The case at bar is very similar to Commonwealth v. Werts, supra and Commonwealth v. England, 474 Pa. 1, 375 A.2d 1292 (1977), wherein defense counsel proposed questions which were "designed to advise counsel in advance what a venireperson's personal reaction might be when" faced with evidence that would be offered at trial. Commonwealth v. England, supra, 474 Pa. at 8, 375 A.2d at 1296. In each instance, the Supreme Court found no error by the trial court in refusing to ask such questions. In the present case, the trial court found "[the questions proposed by appellant] effectively examine prospective jurors not only on their understanding and acceptance of certain principles of law but also on their potential reaction to the evidence of insanity to be developed in the trial of the case." Consequently, we find no abuse of discretion or palpable error warranting a reversal of the court's ruling.

The next assignment of error urged upon us by appellant concerns the exclusion of certain testimony. Specifically, the court limited the testimony of a priest who spoke to appellant approximately one week after the murder. The offer of proof made by appellant's counsel indicated that the priest would testify that appellant "recounted a little bit" about the killing, and that "in the interim period he had been visited by apparitions of the Almighty and he was told by the Almighty that he had done right." This testimony was excluded. The priest was allowed to testify to matters concerning appellant's actions prior to and immediately after the killing.

"It is clear that the admission or exclusion of evidence is a matter committed to the sound discretion of the trial court . . . . On appeal, we will not disturb a court's ruling

[ 338 Pa. Super. Page 502]

    unless it amounts to an abuse of discretion." Commonwealth v. Jackson, 336 Pa. Super. 609, 622, 486 A.2d 431, 437 (1984).

"[A]n accused's statements to third persons may be offered to indicate the mental state of the accused where his sanity is in issue." Commonwealth v. England, supra, 474 Pa. at 13, 375 A.2d at 1298. Here, however, while the statements made to the priest concerned appellant's mental state, only "a little bit" of it dealt with his mental state at the time of the murder. The rest of the priest's testimony dealt with matters prior to or after the murder. The offered testimony did not relate to appellant's state of mind at the time of the killing. Therefore, under these circumstances, it was not an abuse of discretion by the trial court to exclude this testimony.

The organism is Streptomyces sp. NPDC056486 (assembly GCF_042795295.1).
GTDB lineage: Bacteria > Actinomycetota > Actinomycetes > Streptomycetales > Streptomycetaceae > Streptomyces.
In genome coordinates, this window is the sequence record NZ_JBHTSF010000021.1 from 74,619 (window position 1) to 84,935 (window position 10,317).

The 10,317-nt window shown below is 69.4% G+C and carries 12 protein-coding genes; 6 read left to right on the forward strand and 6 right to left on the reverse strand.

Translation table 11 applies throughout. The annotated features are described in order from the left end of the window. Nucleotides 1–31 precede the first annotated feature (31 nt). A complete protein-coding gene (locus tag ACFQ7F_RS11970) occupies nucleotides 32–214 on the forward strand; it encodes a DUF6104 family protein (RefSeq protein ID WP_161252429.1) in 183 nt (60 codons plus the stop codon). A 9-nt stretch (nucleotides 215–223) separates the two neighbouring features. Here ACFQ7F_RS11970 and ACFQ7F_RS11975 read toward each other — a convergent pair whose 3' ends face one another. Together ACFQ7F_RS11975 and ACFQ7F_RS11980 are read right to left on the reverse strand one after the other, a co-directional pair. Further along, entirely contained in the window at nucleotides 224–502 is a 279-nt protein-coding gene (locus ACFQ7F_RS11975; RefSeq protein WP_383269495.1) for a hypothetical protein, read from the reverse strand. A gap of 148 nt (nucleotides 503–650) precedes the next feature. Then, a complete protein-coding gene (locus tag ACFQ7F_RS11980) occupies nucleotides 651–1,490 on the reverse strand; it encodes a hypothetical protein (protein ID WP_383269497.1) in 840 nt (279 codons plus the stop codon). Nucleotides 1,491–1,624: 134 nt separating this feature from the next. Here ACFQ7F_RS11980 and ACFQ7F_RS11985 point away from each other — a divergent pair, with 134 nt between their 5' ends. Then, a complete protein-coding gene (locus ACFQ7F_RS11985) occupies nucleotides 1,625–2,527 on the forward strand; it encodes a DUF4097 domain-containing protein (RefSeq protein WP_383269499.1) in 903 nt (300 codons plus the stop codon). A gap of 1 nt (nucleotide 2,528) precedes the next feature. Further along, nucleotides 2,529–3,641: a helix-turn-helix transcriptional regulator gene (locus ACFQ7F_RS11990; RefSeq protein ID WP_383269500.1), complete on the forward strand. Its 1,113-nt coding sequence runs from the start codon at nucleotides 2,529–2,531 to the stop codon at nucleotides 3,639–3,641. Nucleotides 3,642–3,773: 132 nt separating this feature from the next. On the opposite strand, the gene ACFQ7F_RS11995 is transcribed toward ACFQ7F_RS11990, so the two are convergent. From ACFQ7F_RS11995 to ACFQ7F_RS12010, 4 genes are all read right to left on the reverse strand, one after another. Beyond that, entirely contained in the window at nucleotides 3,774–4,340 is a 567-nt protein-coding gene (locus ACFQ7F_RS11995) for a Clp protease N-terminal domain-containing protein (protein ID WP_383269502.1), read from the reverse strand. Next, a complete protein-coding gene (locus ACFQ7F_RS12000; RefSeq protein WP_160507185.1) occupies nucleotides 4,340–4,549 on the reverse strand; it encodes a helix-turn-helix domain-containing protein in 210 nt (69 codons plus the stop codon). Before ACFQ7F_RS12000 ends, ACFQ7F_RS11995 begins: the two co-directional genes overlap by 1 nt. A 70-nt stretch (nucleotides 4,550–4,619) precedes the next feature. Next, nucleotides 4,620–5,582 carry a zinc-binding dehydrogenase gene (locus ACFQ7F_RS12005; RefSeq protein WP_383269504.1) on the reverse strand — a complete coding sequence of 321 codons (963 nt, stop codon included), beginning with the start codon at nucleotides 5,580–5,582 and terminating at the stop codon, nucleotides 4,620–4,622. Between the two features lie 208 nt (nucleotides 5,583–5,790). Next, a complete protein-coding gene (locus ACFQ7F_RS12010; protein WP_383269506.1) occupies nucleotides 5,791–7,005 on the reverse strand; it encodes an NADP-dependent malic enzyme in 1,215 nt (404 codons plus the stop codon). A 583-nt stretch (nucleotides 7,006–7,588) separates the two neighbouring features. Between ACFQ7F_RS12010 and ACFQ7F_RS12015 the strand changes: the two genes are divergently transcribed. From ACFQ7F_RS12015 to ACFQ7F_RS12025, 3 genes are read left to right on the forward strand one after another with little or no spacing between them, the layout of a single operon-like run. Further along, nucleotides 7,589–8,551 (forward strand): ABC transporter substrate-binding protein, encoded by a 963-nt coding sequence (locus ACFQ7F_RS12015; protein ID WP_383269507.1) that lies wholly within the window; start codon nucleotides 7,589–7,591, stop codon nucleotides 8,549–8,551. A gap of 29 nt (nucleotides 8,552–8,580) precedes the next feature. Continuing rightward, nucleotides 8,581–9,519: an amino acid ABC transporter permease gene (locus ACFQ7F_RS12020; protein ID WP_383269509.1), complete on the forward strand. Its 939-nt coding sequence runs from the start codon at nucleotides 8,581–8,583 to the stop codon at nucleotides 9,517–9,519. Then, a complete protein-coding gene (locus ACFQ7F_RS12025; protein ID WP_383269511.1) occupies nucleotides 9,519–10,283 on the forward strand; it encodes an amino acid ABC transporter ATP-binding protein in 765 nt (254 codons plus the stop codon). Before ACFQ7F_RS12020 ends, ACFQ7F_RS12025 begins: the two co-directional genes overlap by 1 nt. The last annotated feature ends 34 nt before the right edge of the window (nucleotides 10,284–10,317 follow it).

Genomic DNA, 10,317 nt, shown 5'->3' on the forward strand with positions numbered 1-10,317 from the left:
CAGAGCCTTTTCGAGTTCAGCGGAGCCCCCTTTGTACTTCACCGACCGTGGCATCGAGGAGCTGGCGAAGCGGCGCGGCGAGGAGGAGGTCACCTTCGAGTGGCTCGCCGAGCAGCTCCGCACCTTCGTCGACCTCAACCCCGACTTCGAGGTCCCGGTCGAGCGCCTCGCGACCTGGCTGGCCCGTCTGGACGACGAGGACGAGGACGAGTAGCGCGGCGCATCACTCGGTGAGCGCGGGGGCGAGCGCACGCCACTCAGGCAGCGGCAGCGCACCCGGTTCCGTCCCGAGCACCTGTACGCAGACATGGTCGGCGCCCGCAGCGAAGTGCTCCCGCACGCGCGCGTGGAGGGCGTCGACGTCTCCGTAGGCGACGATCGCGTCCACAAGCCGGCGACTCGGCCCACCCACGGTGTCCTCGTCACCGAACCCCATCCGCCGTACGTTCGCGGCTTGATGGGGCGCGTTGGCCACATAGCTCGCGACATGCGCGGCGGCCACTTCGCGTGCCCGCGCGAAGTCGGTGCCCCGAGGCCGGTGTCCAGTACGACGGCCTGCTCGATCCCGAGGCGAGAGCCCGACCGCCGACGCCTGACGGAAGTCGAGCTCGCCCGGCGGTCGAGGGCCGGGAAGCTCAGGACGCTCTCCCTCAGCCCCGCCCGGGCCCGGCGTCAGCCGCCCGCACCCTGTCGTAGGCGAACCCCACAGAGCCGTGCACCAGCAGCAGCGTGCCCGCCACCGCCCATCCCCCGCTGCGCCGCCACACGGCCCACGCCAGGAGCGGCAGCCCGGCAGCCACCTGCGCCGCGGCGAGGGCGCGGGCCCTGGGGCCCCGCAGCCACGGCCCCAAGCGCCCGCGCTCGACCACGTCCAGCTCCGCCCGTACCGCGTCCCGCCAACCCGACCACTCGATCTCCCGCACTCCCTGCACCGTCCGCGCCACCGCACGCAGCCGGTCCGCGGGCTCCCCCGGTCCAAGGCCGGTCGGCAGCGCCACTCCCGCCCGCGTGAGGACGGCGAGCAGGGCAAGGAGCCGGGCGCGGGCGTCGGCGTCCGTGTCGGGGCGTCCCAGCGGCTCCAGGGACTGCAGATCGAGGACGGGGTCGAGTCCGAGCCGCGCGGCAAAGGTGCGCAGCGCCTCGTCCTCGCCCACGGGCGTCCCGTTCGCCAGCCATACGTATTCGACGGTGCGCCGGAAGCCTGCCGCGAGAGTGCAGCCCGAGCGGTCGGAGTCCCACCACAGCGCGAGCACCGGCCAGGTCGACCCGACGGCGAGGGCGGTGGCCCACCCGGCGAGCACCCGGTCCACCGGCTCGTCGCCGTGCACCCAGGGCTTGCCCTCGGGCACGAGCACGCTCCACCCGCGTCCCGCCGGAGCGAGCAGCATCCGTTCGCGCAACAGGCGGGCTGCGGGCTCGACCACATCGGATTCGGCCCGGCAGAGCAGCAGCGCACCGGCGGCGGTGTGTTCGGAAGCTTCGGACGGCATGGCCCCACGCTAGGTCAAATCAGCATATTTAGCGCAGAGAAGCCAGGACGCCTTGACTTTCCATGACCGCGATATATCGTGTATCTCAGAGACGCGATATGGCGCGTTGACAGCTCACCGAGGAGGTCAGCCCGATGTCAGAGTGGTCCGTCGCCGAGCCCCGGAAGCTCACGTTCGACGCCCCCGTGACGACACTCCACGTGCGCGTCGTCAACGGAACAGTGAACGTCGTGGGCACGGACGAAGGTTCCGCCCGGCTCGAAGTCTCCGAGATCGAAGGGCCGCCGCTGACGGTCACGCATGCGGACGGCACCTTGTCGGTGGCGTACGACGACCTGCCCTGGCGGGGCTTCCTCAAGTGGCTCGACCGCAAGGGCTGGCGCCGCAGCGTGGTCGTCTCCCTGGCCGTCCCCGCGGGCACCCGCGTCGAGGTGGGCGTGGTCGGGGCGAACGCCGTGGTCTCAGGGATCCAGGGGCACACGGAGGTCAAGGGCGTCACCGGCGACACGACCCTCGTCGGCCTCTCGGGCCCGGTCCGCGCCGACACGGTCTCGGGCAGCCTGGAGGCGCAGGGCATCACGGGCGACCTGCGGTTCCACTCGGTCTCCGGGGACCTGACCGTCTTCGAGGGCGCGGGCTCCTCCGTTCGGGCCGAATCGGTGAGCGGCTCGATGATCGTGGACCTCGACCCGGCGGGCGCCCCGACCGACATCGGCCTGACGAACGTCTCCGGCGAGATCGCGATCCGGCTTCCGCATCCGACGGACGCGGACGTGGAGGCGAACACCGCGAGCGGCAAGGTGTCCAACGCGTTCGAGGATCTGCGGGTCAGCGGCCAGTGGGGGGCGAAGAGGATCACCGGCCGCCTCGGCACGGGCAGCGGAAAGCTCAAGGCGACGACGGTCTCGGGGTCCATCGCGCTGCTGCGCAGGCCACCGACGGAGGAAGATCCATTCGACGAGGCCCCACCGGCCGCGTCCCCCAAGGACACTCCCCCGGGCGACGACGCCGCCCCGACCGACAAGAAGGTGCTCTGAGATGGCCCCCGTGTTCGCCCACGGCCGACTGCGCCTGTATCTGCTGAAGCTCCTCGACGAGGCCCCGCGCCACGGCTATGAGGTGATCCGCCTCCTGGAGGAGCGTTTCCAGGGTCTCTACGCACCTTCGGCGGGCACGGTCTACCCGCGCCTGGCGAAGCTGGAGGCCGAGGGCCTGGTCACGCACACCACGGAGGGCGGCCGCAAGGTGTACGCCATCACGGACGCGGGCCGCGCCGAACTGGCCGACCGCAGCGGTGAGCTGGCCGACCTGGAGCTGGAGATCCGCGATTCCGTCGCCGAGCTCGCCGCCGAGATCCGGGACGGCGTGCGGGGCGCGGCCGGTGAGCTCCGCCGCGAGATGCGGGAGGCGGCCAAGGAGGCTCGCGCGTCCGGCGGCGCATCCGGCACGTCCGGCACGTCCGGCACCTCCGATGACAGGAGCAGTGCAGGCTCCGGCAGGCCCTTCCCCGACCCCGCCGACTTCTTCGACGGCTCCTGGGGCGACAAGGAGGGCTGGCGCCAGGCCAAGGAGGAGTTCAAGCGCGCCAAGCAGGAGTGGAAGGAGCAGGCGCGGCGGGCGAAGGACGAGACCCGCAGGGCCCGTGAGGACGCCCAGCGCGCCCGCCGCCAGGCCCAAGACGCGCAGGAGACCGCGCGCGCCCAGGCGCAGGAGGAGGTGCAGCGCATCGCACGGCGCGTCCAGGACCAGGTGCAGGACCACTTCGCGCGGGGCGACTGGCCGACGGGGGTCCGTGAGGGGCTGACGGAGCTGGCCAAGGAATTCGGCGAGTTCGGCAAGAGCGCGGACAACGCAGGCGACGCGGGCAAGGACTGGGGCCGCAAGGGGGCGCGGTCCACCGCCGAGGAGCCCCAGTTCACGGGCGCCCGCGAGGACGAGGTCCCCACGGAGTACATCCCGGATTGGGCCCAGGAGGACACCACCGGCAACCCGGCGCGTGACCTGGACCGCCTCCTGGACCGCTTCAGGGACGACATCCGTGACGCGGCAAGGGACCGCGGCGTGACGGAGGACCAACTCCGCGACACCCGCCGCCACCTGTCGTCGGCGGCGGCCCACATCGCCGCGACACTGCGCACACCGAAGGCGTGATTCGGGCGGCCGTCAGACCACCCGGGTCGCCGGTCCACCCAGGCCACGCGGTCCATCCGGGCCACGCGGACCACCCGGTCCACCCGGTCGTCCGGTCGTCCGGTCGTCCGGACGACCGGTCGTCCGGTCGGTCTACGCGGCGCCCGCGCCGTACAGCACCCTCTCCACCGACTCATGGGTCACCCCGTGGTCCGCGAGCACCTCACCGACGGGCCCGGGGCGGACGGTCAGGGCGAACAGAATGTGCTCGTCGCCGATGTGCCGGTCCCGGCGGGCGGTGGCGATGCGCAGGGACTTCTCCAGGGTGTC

Appellant also contends that the court erred in its charge to the jury. The trial court en banc found no merit to this contention. After carefully reviewing Judge Olszewski's thorough and well-reasoned opinion, we conclude that the en banc court adequately addressed this issue.

The final question appellant presents for our review is: "Did the trial court err in its denial of Appellant's Motion in Arrest of Judgment in that the conviction of murder in the first degree is against the weight of the evidence?" From this statement of the issue it is apparent that appellant has "[q]uite obviously . . . missed the 'crucial' distinction between evidentiary weight and sufficiency." Commonwealth v. Whiteman, 336 Pa. Super. 120, 125, 485 A.2d 459, 462 (1984). If the verdict was against the weight of the evidence the only relief we may grant appellant is a new trial. Id. If, however, the evidence were insufficient to sustain the verdict, we are required to discharge the appellant. Id. While the issues are confused, the record makes clear that appellant is not entitled to any relief.

The standards by which we review insufficiency and weight of the evidence issues were aptly summarized in Commonwealth v. Taylor, 324 Pa. Super. 420, 471 A.2d

[ 338 Pa. Super. Page 5031228]

(1984). Weight of the evidence and sufficiency of the evidence

     are discrete inquiries . . . . In reviewing the sufficiency of the evidence, we must view the evidence presented and all reasonable inferences taken therefrom in the light most favorable to the Commonwealth, as verdict winner. The test is whether the evidence, thus viewed, is sufficient to prove guilt beyond a reasonable doubt . . . .

A motion for new trial on grounds that the verdict is contrary to the weight of the evidence concedes that there is sufficient evidence to sustain the verdict but contends, nevertheless, that the verdict is against the weight of the evidence. Whether a new trial should be granted on grounds that the verdict is against the weight of the evidence is addressed to the sound discretion of the trial judge, and his decision will not be reversed on appeal unless there has been an abuse of discretion . . . . The test is not whether the court would have decided the case in the same way but whether the verdict is so contrary to the evidence as to make the award of a new trial imperative so that right may be given another opportunity to prevail.

Id., 324 Pa. Superior Ct. at 424-25, 471 A.2d at 1229-30 (citations omitted).

The only contested issue at trial was appellant's sanity. The record reveals that appellant's expert's testimony was inconsistent with regard to appellant's alleged insanity at the time of the murder. The jury was afforded the opportunity to view a videotape of appellant that was made shortly after the stabbing; this enabled the jury to observe appellant's manner and behavior during the time of his alleged insanity, and to compare his demeanor to the elements of the test prescribed for a finding of not guilty by reason of insanity. Detective Curley, the arresting officer, also testified about appellant's conduct and awareness shortly after the murder. This testimony was corroborative of the videotape. Taken together, the evidence was sufficient to permit the jury to conclude that appellant was

[ 338 Pa. Super. Page 504]

    sane at the time of the murder. Commonwealth v. Roberts, 496 Pa. 428, 437 A.2d 948 (1981).

We conclude that: (1) there was sufficient evidence to find appellant guilty of first degree murder beyond a reasonable doubt, and (2) the verdict was not so contrary to the weight of the evidence so as to make the award of a new trial imperative.

Judgment of sentence affirmed.